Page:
I burnt out as a teacher. Numerous times. My doctor recently told me he had never seen someone work as hard and as much as me, and I thought he must not have many patients who are teachers, because I know many who are going in early, staying late, working on the weekends, and volunteering for extra-curricular activities, including coaching sports teams, supervising various clubs, and preparing for evening family events, like concerts and open houses. It was my life for 18 years, until I decided to resign because it was no longer sustainable for my mental, emotional, or physical health. Before making that decision, I was on an unexpected leave of absence for seven months. It was a difficult time; I was doubting and questioning who I was. I debated starting a side hustle, or finding other ways to stay busy, but my partner told me to enjoy the time off. We didn’t know how long it would last and maybe I should look at it as a gift. He encouraged me to pursue the things I loved (training for a marathon! hiking in the mountains!) and to discover new passions (refinishing old furniture! cooking!), and so I did.

The Gift of Time

I had never had so much free time before. As I was off work in the spring, I spent more time outside, planting my first garden, and working in the yard. All of my workouts were outdoors too, as I went biking, walking, or running nearly everyday. My partner’s shift work allowed us to go on road trips to the mountains in the middle of the week, when crowds were fewer, and we were able to do some spring skiing, and lots of hiking. I started experimenting more with cooking (never my forte), and got into a routine of recipe finding and meal planning, something I never thought I would do. I became more creative, refinishing old furniture, making homemade ornaments for the tree, and a wreath for the door. I read more personal development books and started listening to inspiring podcasts (I don’t know why it took me so long to jump on the podcast train as they’ve been life changing!). I grew my journaling practice by adding daily affirmations to my daily gratitudes, and I journal more than before to figure out what I want and how I want to live my life. I started a yoga practice, which I found quite grounding, and a meditation practice, which now I rely on to keep me more balanced and able to handle life’s ups and downs. Those 7 months were truly a gift and I am very grateful that I was given the time to just be me.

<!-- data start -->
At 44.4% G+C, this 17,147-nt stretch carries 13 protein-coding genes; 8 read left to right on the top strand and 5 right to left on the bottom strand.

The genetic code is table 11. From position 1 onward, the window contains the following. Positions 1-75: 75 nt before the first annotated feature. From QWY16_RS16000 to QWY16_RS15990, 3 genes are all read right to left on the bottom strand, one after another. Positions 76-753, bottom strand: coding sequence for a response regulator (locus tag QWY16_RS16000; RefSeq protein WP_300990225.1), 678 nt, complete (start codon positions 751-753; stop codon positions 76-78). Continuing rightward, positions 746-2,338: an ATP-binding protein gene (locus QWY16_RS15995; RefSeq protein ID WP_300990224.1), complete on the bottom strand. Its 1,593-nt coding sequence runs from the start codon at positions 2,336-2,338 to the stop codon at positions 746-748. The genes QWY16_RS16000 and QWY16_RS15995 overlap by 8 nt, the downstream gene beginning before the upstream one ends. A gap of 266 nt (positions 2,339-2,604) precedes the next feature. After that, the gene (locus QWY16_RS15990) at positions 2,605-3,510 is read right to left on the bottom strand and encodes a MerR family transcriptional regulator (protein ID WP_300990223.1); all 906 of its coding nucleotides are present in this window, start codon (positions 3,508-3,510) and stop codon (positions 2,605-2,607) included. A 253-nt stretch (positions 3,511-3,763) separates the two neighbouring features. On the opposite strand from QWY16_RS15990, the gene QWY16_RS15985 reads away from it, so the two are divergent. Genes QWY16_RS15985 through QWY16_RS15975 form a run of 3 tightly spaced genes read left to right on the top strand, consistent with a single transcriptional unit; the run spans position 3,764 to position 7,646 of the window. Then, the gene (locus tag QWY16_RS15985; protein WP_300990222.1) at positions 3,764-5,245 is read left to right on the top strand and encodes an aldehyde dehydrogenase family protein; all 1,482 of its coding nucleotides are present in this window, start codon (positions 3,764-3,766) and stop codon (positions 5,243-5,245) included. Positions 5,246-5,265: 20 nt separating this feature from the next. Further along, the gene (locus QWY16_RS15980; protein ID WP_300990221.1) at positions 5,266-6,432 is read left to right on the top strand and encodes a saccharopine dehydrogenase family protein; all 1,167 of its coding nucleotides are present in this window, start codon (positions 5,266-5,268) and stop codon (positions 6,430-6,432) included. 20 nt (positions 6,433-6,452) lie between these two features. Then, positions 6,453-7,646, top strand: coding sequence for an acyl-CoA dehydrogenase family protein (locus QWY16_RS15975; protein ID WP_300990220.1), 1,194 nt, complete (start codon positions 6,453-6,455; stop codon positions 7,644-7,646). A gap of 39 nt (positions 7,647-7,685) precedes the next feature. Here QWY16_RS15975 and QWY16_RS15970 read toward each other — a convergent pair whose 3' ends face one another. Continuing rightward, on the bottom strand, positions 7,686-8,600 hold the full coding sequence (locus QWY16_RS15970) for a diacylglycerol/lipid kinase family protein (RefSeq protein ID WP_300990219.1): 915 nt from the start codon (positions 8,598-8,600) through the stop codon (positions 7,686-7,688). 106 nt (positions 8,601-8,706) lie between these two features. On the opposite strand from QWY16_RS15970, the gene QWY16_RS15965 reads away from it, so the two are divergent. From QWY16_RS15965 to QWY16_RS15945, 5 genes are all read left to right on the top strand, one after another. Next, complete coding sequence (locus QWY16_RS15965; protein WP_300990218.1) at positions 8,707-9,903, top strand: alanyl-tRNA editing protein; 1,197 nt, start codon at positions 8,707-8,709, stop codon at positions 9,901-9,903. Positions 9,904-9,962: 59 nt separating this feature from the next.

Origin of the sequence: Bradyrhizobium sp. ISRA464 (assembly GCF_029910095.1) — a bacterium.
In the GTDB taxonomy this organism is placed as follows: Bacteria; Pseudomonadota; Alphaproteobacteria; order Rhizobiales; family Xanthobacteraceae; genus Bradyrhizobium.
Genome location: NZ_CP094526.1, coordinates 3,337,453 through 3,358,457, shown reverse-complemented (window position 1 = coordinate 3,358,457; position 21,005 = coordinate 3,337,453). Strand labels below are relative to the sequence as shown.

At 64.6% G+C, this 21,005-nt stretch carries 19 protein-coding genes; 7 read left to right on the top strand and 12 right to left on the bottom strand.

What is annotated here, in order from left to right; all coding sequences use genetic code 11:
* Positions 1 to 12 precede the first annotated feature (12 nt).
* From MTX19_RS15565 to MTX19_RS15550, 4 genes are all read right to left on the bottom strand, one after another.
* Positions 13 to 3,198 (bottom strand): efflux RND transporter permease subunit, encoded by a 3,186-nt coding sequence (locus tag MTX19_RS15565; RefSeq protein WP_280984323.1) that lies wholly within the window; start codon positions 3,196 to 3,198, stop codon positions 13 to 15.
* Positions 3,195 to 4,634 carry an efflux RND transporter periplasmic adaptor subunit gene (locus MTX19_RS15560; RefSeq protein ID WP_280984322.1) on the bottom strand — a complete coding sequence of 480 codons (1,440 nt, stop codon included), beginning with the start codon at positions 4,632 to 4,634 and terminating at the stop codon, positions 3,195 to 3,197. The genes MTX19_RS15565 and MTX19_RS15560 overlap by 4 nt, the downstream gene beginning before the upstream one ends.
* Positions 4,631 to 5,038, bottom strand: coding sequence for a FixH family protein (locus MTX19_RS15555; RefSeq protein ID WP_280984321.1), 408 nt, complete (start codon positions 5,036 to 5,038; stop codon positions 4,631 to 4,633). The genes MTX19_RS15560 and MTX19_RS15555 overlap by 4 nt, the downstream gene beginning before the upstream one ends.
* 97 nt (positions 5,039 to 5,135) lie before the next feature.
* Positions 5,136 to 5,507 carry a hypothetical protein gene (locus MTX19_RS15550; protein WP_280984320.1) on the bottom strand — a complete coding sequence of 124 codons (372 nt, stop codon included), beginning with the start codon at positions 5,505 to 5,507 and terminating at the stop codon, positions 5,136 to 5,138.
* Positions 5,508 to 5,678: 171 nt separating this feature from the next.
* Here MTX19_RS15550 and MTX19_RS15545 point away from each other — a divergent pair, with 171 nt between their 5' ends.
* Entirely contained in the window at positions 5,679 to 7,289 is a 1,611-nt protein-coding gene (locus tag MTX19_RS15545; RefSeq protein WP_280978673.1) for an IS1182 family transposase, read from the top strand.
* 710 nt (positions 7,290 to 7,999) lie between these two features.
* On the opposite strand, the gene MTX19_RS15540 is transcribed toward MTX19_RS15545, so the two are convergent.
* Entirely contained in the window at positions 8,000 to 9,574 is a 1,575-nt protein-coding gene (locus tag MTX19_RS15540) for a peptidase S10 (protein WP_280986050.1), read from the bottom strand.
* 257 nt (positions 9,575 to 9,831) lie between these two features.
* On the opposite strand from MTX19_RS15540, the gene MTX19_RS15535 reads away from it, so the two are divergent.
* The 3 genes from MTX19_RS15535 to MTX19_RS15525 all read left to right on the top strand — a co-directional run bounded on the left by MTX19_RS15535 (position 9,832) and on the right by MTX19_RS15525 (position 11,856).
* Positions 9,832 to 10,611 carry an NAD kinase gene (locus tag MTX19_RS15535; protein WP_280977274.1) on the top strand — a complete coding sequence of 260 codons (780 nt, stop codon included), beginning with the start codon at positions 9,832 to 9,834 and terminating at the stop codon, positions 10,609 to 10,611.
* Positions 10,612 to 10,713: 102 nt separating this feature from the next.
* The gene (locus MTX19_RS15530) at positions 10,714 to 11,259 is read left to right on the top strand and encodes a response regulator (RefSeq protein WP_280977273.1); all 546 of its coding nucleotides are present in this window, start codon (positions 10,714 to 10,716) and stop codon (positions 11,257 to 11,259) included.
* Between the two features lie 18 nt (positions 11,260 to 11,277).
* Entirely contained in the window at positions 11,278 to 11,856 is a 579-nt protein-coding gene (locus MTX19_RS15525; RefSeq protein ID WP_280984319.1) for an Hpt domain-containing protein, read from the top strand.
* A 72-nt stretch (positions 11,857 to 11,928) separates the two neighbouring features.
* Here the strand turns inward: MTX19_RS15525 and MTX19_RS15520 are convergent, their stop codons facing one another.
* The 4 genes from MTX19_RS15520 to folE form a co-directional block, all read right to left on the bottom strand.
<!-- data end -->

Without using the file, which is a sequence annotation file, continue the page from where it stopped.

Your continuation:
What I’ve come to realize since is that being given the time to do activities that nourished my spirit was the ultimate in self-care. Before I had thought self-care was more of an indulgent soak in a big tub with bubbles and a glass of wine (and if that’s your thing, go for it!), but for me it was doing things that I enjoyed, alone or with the people I love, that nourished my mind, my body, and my soul. I was taking care of me and putting myself first, something that before I often didn’t do, and that was the reason I burnt out teaching. Self-care is a necessity, not a nice-to-have, as without it we cannot be the teachers, parents, partners, family members, employees, entrepreneurs we want to be. Just like putting your oxygen mask on first when you’re on a plane, you need to prioritize your own wellness so that you are able to be the best version of yourself for the people who love (and depend on!) you.

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